Maybe she got wind of my more-than-inflated reputation.
It’s not like I held a candle to either queen.
But those too-round eyes, that demeanor, those gloved hands…all unsettled me.
Might be the stories and gossip Tahe whispered in my ear when we went into town to feed.
Scarlet smiled at me, manipulative and sweet.
Had this been a few weeks ago, I might have reached for Gene’s hand to stabilize my emotions and my abilities, but my mentor has put in the work with me, gotten me to put in the work, too, and I had control. At least in times like this.
Put me against her directly, however, and I’d likely be singing a different story.
Scarlet paced on the dais behind the performance, giving her an excellent view of the gory bits—something she enjoyed—but her head tilted, remaining privy to my every move.
Shaking my head, I tuned her out and rubbed the scar on my chest. It didn’t dull the burning reminder of how the wood felt as it slammed between my ribs.
Damned glad this wasn’t my problem.
Most men hated when I defied them. My opponent waited, intriguing me when he hesitated to force me out of his way so he could take what he wanted. Men liked to think they ruled, and in their opinion, the strongest men got the best women, and that was that.
Wise men realized some women conquered their own mountains and tossed off every man who challenged them.
One day, I’d figure out where I stood in the grand scheme of things. I’d been raised to be a man, a warrior above other men, the strength and pride of my clan. I should have become a man when I had turned ten, but thanks to my stupidity, I had ended up a woman instead.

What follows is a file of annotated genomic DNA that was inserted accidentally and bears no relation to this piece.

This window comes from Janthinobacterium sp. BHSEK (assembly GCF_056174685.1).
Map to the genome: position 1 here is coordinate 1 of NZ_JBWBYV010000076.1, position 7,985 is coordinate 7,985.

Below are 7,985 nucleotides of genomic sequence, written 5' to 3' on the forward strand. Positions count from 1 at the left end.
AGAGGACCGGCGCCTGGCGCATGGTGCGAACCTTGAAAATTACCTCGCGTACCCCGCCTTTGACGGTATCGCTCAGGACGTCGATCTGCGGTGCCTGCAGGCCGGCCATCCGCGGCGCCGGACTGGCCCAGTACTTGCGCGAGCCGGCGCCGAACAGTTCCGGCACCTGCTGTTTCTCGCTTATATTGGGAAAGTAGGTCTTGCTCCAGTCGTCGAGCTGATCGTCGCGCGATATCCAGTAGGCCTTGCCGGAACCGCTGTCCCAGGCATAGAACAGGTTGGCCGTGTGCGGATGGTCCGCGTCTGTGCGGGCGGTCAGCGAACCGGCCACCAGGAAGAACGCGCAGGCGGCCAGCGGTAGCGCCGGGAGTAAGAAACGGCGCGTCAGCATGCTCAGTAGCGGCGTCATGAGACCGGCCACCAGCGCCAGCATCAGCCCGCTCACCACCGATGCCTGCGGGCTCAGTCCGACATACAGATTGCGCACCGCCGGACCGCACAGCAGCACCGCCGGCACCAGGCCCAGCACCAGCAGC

Remembering pissed me off enough I either needed another beer, a fight, or both.
The bar cleared out, and Petey numbered among those bailing. I arched a brow, shrugged, and reached across the bar to snag myself another beer, careful not to touch the Starfall stone. “When I’m done drinking my beer, I’ll move.”
Within a minute, Oyster Bay emptied, leaving me with the three cloaked figures and a man at the other end of the bar too stupid to run or too brave for his own good. When he spotted me looking in his direction, he lifted his bottle in a salute.
Men were a dime a dozen, but sometimes, a pretty one came around, and my flavor of the month was tall, dark, and handsome enough to remind me there were a few perks to being a woman. He smirked at me, likely anticipating the fireworks from the stone or the brewing fight between me and the three men who wanted it.
I liked his mouth, and my gaze locked on his lips before I managed to force my attention back to my trio of unwanted guests.
Outside, thunder rumbled, rain pattered on the bar’s metal roof, and the storm stirred the ocean’s ire, splashing salt water against my feet.
“Move.” The man took one step forward, and his voice remained emotionless and calm.
“Cheers,” I said, lifting my bottle towards my lone spectator. If he wanted a show, I’d give him one, and when I was finished with the three men determined to invade my personal space, I’d leave him a little memento to remember me by. I scooted my stool back, stepped into the water, and met my adversary’s gaze.
I set my beer down beside the Starfall stone. “You’re not going to let me finish my beer in peace, are you?”
He took another step and leaned forward, his breath hot on my face. “No.”
Walking away would’ve been smart. Leaving the Starfall stone to burst and cause mayhem without me in the general vicinity would have been wise. Instead, I unsheathed my sword and rammed the pommel into his gut.
I smiled and went to work. All I’d leave for him were bruises and his life. He didn’t deserve anything else from me, not even a scar.